Brooks v. Tate

Filing 57

ORDER DENYING Plaintiff's 42 Motion to Compel, signed by Magistrate Judge Dennis L. Beck on 8/7/13. (Martin-Gill, S)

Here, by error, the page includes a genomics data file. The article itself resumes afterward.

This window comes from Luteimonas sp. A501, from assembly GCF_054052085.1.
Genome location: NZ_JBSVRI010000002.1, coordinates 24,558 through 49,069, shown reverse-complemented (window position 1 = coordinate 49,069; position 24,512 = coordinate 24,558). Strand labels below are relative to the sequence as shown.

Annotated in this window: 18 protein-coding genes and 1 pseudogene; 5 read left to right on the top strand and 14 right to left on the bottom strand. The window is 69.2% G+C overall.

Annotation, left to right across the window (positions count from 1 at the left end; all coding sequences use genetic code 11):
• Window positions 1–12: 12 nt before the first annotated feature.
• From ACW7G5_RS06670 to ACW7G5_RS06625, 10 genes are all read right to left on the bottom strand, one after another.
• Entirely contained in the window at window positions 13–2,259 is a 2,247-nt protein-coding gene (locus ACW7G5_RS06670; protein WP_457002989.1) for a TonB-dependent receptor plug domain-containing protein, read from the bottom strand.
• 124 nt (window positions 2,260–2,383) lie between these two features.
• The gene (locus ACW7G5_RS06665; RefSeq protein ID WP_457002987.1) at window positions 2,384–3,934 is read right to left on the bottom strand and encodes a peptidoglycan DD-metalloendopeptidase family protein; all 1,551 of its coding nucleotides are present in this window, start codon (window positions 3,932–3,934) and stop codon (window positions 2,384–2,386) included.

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1 2 3 4 5 6 7 8 UNITED STATES DISTRICT COURT 9 EASTERN DISTRICT OF CALIFORNIA 10 11 RODNEY BROOKS, 12 13 14 15 Plaintiff, v. HAROLD TATE, Case No. 1:11-cv-01503 AWI-DLB PC ORDER DENYING PLAINTIFF’S MOTION TO COMPEL (Document 42) Defendant. 16 17 Plaintiff Rodney Brooks (“Plaintiff”) is a California state prisoner proceeding pro se and in 18 forma pauperis in this civil action pursuant to 42 U.S.C. § 1983. This action is proceeding against 19 Defendant Harold Tate for claims of retaliation in violation of the First Amendment and deliberate 20 indifference to a serious medical need in violation of the Eighth Amendment. 21 On March 18, 2013, Plaintiff filed a Motion to Compel responses to Plaintiff’s request for 22 production of documents. Defendant filed an opposition on March 22, 2013, and Plaintiff filed a 23 reply on April 8, 2013. 24 LEGAL STANDARD 25 “Parties may obtain discovery regarding any matter, not privileged, that is relevant to the 26 claim or defense of any party . . . . Relevant information need not be admissible at the trial if the 27 discovery appears reasonably calculated to lead to the discovery of admissible evidence.” Fed. R. 28 Civ. P. 26(b)(1). Defendants are required to “furnish such information as is available” to him in 1 1 responding to Plaintiff’s interrogatories, and documents which are in his “possession, custody or 2 control” in responding to Plaintiff’s request for the production of documents. Fed. R. Civ. P. 33(a), 3 34(a). If Defendant objects to one of Plaintiff’s discovery requests, it is Plaintiff’s burden to 4 demonstrate why the objection is not justified. Plaintiff must inform the court which discovery 5 requests are the subject of his motion to compel, and, for each disputed response, inform the Court 6 why the information sought is relevant and why Defendant’s objections are not justified. 7 From the parties’ filings, it appears that Plaintiff seeks an order compelling Defendant to 8 provide further responses to Requests for Production Numbers 3 and 4. These requests seek “the 9 specific number” of inmate appeals, staff complaints and civil suits filed against Defendant “that 10 refer or relate to his conduct or treatment as a physician.” Wagley Decl. Ex A. In his responses, 11 Defendant objected the requests as unlikely to lead to the discovery of admissible evidence and over 12 broad. Defendant also objected on the basis that the requests “seek documents that are privileged 13 and which invade responding party’s privacy.” Wagley Decl. Ex. B. The Court first notes that although Plaintiff’s requests are styled as Requests for Production, 14 15 the requests appear to be asking only for a number, rather than documents containing additional 16 and/or specific information. Given Plaintiff’s status as a pro se litigant, the Court will excuse the 17 procedural mistake and treat the requests as interrogatories.1 The request for only a specific number 18 also moots Defendant’s objection based on privilege and/or privacy. 19 Plaintiff contends that the information is relevant to Defendant’s credibility and “to 20 demonstrate that the Defendant Tate has a pattern and reputation of treating inmates with deliberate 21 indifference.” Mot. 3. Defendant argues that information regarding unrelated incidents and 22 allegations would not be relevant to Plaintiff’s claims. 23 The Court agrees that the request is overbroad, and seeks information not relevant or 24 reasonably calculated to lead to the discovery of admissible evidence. This action is proceeding on 25 an Eighth Amendment deliberate indifference claim and First Amendment retaliation claim against 26 Defendant Tate. The issues are solely related to Defendant Tate’s treatment and/or actions taken 27 1 28 Plaintiff confirms his intention in his reply, stating that he “does not seek names or content just specifically the number and types of grievances and suits that relate” to Defendant’s treatment of inmates as a physician. Reply 2. However, because the actual requests seek only the “specific number” of grievances, etc., the Court will not include “types” of grievances, etc. in the request. 2 1 towards Plaintiff, therefore making his treatment of other inmates irrelevant. Moreover, Plaintiff 2 requests the information to show a “pattern and practice” of deliberate indifference, but simply 3 because an inmate grievance or lawsuit was filed does not mean that Defendant acted with deliberate 4 indifference in those instances. Finally, such evidence would likely be inadmissible character 5 evidence. Fed. R. Evid. 404(b). For these reasons, Plaintiff’s Motion to Compel is DENIED. 6 7 8 IT IS SO ORDERED. 9 Dated: /s/ Dennis August 7, 2013 L. Beck UNITED STATES MAGISTRATE JUDGE 10 DEAC_Signature-END: 11 3b142a 12 13 14 15 16 17 18 19 20 21 22 23 24 25 26 27 28 3

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